The River I love
The Den and Treehouse
Me banging on things.
Rhiannon & her Papa
Loba making ymminess
All writings & posts (c)2007 Kiva Rose
All artwork & photographs (c) 2007 Jesse Wolf Hardin
It was hard for an Apache-raised girl to understand, how some could see the planet as but a lifeless rock, upon whose surface a bounty was distributed for the good of man. Who saw animals not as spirits but as steaks, fur and wool, pet or threat. Who saw trees only as lumber to be turned into buildings or offer shade from the sun, who judged plants as being decorative or itchy, weeds or crops. To Omen, they were not just wondrous sunshine-eating entities, without whom humans and most of the life on Earth would die. They were proof of miracles, and reason for hope. The inspiration for a good and balanced life, and examples of how to live it. They were her ever growing, ever reaching truth. They were the medicine she would need.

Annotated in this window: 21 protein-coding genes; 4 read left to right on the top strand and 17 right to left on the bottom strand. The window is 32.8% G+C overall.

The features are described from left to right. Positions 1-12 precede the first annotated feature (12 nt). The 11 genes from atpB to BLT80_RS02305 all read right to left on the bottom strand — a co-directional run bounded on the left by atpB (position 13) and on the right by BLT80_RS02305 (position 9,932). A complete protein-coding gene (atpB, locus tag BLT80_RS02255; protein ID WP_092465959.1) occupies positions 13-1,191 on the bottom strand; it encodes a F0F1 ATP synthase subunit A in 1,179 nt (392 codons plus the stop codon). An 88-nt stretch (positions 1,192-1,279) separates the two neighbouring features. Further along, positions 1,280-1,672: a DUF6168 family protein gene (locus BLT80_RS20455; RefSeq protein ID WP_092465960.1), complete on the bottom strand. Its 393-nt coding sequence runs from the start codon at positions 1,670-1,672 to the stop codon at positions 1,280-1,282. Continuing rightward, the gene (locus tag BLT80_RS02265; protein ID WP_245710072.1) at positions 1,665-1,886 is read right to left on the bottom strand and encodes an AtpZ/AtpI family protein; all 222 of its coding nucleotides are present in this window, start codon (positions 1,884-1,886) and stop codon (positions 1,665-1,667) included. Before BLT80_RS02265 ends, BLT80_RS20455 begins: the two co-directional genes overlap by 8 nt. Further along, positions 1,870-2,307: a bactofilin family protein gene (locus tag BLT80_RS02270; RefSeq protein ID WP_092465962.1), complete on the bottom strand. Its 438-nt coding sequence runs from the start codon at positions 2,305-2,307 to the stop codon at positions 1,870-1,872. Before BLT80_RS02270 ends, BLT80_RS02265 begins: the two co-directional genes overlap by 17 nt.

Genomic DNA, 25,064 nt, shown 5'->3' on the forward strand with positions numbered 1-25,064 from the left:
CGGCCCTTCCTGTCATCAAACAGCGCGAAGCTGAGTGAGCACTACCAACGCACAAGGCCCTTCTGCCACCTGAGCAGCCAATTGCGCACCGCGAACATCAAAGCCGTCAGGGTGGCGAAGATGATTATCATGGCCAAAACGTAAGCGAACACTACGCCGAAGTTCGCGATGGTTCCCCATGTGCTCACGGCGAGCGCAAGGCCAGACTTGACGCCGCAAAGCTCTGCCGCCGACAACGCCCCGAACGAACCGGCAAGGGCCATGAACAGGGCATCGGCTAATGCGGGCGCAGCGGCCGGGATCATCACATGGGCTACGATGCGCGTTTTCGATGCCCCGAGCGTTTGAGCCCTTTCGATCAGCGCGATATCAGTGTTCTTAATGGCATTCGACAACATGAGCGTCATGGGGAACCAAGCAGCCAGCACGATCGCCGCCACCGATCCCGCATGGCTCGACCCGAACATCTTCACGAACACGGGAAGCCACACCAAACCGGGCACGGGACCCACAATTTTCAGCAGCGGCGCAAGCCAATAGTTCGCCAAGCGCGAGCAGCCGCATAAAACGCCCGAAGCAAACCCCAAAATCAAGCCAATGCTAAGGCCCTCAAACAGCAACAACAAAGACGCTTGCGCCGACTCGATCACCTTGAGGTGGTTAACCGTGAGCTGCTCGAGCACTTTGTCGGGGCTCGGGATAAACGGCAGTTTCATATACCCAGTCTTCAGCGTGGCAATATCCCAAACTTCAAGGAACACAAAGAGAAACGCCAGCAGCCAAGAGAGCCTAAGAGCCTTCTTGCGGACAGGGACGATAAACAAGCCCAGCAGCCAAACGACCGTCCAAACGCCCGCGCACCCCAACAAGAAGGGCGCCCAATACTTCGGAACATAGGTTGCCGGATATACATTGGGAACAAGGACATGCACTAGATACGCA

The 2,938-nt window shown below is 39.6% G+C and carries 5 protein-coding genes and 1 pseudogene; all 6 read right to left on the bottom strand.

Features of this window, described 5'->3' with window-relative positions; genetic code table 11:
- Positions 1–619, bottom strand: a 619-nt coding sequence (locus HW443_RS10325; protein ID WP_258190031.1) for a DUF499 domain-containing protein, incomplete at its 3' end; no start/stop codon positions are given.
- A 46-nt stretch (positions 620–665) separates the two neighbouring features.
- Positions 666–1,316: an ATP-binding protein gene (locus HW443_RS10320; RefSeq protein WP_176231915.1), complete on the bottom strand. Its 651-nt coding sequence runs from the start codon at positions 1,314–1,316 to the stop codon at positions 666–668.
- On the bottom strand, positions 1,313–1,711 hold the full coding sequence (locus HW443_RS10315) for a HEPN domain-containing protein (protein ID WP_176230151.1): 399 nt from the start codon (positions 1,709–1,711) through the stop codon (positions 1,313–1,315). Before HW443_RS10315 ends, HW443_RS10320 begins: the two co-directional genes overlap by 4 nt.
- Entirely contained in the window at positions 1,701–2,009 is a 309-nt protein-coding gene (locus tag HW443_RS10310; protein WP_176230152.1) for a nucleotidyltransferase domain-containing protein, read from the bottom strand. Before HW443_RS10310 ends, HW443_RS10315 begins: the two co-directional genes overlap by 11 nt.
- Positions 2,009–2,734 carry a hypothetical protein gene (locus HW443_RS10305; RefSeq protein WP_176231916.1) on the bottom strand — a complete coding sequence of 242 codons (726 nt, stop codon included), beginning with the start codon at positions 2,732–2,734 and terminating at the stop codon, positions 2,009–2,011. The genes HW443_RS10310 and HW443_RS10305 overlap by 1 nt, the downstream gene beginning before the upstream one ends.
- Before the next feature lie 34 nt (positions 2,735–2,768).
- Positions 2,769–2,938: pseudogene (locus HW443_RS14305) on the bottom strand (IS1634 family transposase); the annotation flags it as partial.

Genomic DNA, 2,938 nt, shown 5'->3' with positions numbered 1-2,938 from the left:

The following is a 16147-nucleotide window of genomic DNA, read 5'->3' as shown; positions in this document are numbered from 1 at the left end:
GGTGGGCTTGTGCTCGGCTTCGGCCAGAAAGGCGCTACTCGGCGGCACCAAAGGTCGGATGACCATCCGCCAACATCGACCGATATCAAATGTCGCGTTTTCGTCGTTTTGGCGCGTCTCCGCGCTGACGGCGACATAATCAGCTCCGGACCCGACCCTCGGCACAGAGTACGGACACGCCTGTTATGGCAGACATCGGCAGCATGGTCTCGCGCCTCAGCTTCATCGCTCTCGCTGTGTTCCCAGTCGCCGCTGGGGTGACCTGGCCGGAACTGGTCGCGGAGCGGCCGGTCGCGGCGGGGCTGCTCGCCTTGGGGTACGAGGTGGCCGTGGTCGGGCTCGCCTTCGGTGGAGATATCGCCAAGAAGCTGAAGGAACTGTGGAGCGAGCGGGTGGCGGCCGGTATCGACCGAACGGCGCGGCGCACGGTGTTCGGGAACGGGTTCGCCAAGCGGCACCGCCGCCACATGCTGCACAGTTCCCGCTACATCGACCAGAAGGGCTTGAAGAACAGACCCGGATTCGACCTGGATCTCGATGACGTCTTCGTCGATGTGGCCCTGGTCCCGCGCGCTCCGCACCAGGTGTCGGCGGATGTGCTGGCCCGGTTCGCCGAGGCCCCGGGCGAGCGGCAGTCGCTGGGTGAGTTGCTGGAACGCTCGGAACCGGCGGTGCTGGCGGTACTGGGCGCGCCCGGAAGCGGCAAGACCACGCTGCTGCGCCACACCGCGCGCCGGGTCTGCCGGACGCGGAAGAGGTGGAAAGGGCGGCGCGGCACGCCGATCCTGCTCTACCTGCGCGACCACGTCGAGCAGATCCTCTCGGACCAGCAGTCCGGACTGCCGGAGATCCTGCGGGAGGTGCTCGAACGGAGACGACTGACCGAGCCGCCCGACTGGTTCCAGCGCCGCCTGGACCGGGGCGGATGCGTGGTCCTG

"I'm a third generation Hispanic folk healer, a curandero is the proper term...and we believe that if you listen very carefully to the plants they will tell you many different things...when to harvest, IF to harvest, and how to use them. It will also tell us how to heal an abused heart (soul if you like), and in 20 years, I've never known a plant to be wrong. I've been wrong, but not the plants." - Chuck Garcia, California Curandero
The wild woman carries the bundles for healing; she carries everything a woman needs to be and know. She becomes the medicine for all things. She carries stories and dreams and words and songs and signs and symbols. She is both vehicle and destination.-Clarissa Pinkola Estes